Hank, Your Brother Made Me Cry

We braved the middle school girls yesterday and saw The Fault In Our Stars, which if you don’t know is an adaptation of the novel by John Green, who if you don’t know is the brother of my friend Hank, who if you don’t know is awesome.

The movie was awesome too (as are the novel and John and probably the middle school girls when you get to know them). There was love and there was cancer and death and Big Questions and a blind kid egging a fancy car. Hollywood didn’t take all the smart out of it. I cried and the middle school girls laughed inappropriately so they wouldn’t cry and then cried anyways.

The strangest thing was that Gus, the boyfriend in the movie, had John and Hank’s mannerisms. He had the eyebrow lift, the hand thing, the quick delivery of the witty line. Either he watched a million of their videos or they mimic the mannerisms of today’s awesome eighteen-year-olds. Either way, it’s weird to see a movie star doing someone you know’s mannerisms. Even if that person also happens to be a teen heartthrob of the internet age.

Anyways, go see the movie. Read the book. Buy stock in Kleenex. Be good to the people you love before the inevitable oblivion.


Alaskan Retirement Continues

Like any retired people worth their salt, we play games. I have relearned cribbage, which I used to play with my mom, back in my youth. I’ll tell you something — cribbage is why we learn arithmetic. I must say my knowledge of numbers that add up to fifteen was embarrassingly rusty.

We also play hearts. Hearts is an excellent metaphor for life. For most people, the way to win at hearts is to be very quiet and play very safe and not take the lead too much. However, if you do that to a fault, you lose really badly. Also, playing hearts that way is pretty boring, whereas trying to shoot the moon whenever it’s remotely possible is challenging and exciting. It is also unpredictable and doesn’t necessarily help you on the score pad. What I am trying to say, is I’m someone who would prefer to shoot the moon, in life and in hearts, even if I don’t make it very often. I say better play an interesting, challenging game than win a boring one. See how wise retirement makes you? I recommend it to all of you.

And I recommend the book Living High, by June Burn, as an inspiration. She was a free-spirited lady in the early 20th century who did things like homestead in the San Juan Islands and walk across a few states with her toddler in a handcart. She and her husband had the plan that they would retire first and have a career later, and her descriptions of her consequent adventures are adventures themselves.


Anna Louise Strong: Kick-Ass Woman of History

I want to introduce you to a fascinating woman : Anna Louise Strong.  She was a journalist and witness to much of the revolutionary history of the 20th century. I just read her autobiographical account of the Seattle general strike (novel research!) and Soviet Russia in the 1920’s, called I Change Worlds. I’ve had this book out from the library since January, late fees be damned. It is an eyewitness view into history that I knew way too little about, written by someone who is inside it all enough to be enthusiastic about revolution and communism and uncynically critical of capitalism — no 21st century apathy here — and yet analytical and articulate enough to voice the complexities of what she sees unfolding. More than that, it is a view into an independent, articulate woman’s mind, as she explores class issues, the logistics of post-revolution Russia, the mechanisms of social change, and her own progressive American childhood.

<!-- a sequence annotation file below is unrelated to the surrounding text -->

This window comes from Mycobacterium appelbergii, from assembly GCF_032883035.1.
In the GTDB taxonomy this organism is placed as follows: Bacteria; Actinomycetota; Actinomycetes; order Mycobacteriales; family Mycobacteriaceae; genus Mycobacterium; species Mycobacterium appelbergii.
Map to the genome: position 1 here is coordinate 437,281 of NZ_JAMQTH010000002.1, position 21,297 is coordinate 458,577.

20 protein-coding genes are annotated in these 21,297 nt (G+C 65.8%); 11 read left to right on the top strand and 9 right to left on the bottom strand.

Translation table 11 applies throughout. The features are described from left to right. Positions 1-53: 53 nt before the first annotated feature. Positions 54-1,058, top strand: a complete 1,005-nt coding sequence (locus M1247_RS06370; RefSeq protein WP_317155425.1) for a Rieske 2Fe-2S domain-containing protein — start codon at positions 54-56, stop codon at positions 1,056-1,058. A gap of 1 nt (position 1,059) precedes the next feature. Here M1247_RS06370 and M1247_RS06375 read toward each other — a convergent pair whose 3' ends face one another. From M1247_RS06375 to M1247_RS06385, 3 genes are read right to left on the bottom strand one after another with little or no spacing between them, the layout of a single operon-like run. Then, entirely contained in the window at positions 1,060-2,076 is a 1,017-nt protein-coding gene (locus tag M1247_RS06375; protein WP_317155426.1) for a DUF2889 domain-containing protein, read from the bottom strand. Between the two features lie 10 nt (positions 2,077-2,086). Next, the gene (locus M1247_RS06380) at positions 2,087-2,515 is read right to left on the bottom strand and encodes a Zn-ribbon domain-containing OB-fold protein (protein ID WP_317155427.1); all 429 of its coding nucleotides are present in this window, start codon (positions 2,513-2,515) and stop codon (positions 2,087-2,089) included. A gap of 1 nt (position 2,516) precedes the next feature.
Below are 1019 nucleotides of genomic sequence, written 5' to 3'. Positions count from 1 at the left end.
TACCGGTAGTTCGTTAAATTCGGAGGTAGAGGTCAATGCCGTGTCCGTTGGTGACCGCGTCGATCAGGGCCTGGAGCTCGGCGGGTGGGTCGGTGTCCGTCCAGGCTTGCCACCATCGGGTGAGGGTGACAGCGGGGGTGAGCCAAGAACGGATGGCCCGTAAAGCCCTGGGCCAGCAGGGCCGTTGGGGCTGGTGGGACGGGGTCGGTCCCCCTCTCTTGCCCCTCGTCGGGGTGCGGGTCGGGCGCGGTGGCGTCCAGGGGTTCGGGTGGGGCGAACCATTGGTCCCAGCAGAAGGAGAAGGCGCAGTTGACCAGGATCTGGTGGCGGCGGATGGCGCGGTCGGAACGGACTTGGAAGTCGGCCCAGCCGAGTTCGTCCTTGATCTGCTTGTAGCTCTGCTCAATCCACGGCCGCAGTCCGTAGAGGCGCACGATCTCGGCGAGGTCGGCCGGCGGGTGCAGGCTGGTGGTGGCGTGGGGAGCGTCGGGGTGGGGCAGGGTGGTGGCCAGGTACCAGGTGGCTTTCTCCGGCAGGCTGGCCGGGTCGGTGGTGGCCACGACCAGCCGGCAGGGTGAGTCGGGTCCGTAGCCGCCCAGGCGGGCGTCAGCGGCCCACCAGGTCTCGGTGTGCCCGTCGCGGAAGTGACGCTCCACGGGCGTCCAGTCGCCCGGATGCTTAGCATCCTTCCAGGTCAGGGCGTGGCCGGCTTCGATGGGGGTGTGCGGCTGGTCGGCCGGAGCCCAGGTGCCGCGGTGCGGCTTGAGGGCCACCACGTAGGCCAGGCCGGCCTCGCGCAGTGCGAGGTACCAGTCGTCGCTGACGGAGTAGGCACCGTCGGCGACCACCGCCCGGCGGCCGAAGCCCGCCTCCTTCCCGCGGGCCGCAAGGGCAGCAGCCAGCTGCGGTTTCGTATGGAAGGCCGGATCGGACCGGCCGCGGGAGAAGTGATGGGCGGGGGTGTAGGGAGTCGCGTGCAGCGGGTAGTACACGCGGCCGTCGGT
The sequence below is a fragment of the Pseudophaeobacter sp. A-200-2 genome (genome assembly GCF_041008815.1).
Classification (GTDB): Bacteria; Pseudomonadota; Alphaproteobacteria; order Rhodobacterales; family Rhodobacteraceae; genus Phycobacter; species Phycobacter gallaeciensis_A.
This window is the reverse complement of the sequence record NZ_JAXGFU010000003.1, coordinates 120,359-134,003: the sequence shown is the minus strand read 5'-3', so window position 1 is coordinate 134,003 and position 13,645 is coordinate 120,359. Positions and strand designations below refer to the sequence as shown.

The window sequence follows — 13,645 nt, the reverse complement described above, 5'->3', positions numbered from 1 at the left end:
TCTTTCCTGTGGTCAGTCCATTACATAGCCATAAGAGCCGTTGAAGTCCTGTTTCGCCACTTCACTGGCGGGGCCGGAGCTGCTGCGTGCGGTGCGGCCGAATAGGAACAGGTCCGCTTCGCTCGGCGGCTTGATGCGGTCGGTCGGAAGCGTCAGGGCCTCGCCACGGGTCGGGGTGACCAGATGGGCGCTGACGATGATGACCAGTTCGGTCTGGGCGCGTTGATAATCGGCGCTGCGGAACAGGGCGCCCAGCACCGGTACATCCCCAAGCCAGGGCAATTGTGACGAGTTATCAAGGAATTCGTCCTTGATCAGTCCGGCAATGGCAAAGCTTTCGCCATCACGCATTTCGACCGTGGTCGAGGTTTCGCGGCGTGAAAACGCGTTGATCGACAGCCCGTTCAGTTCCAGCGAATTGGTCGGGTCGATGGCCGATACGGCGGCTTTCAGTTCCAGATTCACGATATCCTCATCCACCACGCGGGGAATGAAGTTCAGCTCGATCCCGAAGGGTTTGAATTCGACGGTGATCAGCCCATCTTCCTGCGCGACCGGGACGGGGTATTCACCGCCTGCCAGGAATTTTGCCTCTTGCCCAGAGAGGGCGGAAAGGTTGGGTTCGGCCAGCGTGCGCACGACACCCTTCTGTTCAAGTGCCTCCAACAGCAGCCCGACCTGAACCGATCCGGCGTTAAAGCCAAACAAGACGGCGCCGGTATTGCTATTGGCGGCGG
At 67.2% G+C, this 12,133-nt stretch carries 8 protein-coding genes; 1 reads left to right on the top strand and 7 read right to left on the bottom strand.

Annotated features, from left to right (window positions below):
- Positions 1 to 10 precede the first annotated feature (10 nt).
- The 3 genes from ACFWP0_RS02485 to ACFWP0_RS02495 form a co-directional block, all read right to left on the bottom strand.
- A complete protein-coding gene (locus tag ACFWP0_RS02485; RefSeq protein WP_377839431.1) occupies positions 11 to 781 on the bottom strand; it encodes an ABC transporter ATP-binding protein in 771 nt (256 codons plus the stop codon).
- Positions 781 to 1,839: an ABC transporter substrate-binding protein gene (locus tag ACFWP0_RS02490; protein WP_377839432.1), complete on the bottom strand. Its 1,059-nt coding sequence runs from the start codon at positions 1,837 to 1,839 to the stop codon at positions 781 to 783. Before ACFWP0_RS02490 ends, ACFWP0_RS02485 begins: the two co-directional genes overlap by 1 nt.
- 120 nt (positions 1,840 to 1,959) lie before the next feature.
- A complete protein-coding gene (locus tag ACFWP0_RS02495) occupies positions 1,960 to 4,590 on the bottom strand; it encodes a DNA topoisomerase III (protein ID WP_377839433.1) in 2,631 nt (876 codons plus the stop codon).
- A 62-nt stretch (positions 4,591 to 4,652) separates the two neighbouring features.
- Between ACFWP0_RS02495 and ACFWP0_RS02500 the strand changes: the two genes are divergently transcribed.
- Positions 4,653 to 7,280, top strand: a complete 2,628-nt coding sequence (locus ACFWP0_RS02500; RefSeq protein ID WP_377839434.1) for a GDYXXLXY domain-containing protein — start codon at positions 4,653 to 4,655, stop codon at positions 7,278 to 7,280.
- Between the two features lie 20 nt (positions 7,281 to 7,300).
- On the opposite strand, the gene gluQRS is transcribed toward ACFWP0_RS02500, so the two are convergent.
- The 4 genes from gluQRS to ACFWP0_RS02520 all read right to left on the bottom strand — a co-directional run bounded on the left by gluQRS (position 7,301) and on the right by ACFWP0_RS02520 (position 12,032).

This lady can sum things up.

But today I would like to give you a long quote of hers, which is her description of the origins of American psychology and our attempts to evade class dynamics. She nails it like she was in the heads of my ancestors.

Neither their fortune nor their brains had made them masters and they disdained to be slaves. They chose the wilderness to conquer, finding it easier than man. They left the complex problem of human society to the men who served oppressors and the men who were oppressed. They chose the simpler task: to conquer the earth and hold it. Thus they held each new bit of earth for a generation, till human society arose with its struggles around them and drove them into the wilderness again….

From this life came their virtues and their weaknesses. They were proud of physical strength, of daring optimism, of resourceful invention, of quick adaptability to new conditions. They rejoiced in the power to survive in isolation which they called “independence,” and in agility to flee and change, which they called “freedom.” They were “practical men” with little use for “theory”; for they shrank from analyzing those social and economic forces by which other men from a distance controlled them, cast them into the wilderness and entangled them again. Having neither the shrewdness which serves oppressors, nor the guile that lawlessly outwits them, nor the solidarity that in the end destroys them, they lived by faith – and evasion. As they gave up old lands to tyrants, they dreamed always of new lands without slaves or masters. From the German tribes that overran imperial rotting Rome for the stronger, more imperial papacy, to the settlers who won the west for Jill Hill’s railroads, they were daring and free and equal – and easily deceived. For they substituted energy for thinking, and optimism for analysis. Cast forth by great struggles of classes, they refused to believe in classes, but had faith that somewhere “beyond the ranges” men might be free and equal still. But they never clearly analyzed how this might happen.